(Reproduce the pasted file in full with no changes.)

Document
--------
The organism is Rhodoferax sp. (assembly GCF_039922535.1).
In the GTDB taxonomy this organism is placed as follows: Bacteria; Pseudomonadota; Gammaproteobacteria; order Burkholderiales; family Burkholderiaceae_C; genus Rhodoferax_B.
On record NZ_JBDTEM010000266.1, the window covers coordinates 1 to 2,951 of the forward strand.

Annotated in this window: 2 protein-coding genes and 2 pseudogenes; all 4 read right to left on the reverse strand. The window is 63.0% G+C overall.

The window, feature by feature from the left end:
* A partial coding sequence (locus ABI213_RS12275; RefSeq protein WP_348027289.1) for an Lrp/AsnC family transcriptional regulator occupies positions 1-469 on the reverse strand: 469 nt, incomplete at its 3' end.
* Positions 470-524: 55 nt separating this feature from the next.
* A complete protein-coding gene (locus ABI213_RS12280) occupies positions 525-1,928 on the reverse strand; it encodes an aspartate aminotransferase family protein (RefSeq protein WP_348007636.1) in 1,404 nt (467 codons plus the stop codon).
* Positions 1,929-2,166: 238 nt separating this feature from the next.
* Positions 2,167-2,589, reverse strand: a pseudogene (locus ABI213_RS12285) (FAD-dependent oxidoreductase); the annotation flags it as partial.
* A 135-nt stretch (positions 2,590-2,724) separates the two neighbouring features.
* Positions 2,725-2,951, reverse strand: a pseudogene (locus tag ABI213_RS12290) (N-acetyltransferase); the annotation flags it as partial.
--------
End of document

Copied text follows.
The organism is Rhodoferax sp. (assembly GCF_039922535.1).
In the GTDB taxonomy this organism is placed as follows: Bacteria; Pseudomonadota; Gammaproteobacteria; order Burkholderiales; family Burkholderiaceae_C; genus Rhodoferax_B.
On record NZ_JBDTEM010000266.1, the window covers coordinates 1 to 2,951 of the forward strand.

Annotated in this window: 2 protein-coding genes and 2 pseudogenes; all 4 read right to left on the reverse strand. The window is 63.0% G+C overall.

The window, feature by feature from the left end:
* A partial coding sequence (locus ABI213_RS12275; RefSeq protein WP_348027289.1) for an Lrp/AsnC family transcriptional regulator occupies positions 1-469 on the reverse strand: 469 nt, incomplete at its 3' end.
* Positions 470-524: 55 nt separating this feature from the next.
* A complete protein-coding gene (locus ABI213_RS12280) occupies positions 525-1,928 on the reverse strand; it encodes an aspartate aminotransferase family protein (RefSeq protein WP_348007636.1) in 1,404 nt (467 codons plus the stop codon).
* Positions 1,929-2,166: 238 nt separating this feature from the next.
* Positions 2,167-2,589, reverse strand: a pseudogene (locus ABI213_RS12285) (FAD-dependent oxidoreductase); the annotation flags it as partial.
* A 135-nt stretch (positions 2,590-2,724) separates the two neighbouring features.
* Positions 2,725-2,951, reverse strand: a pseudogene (locus tag ABI213_RS12290) (N-acetyltransferase); the annotation flags it as partial.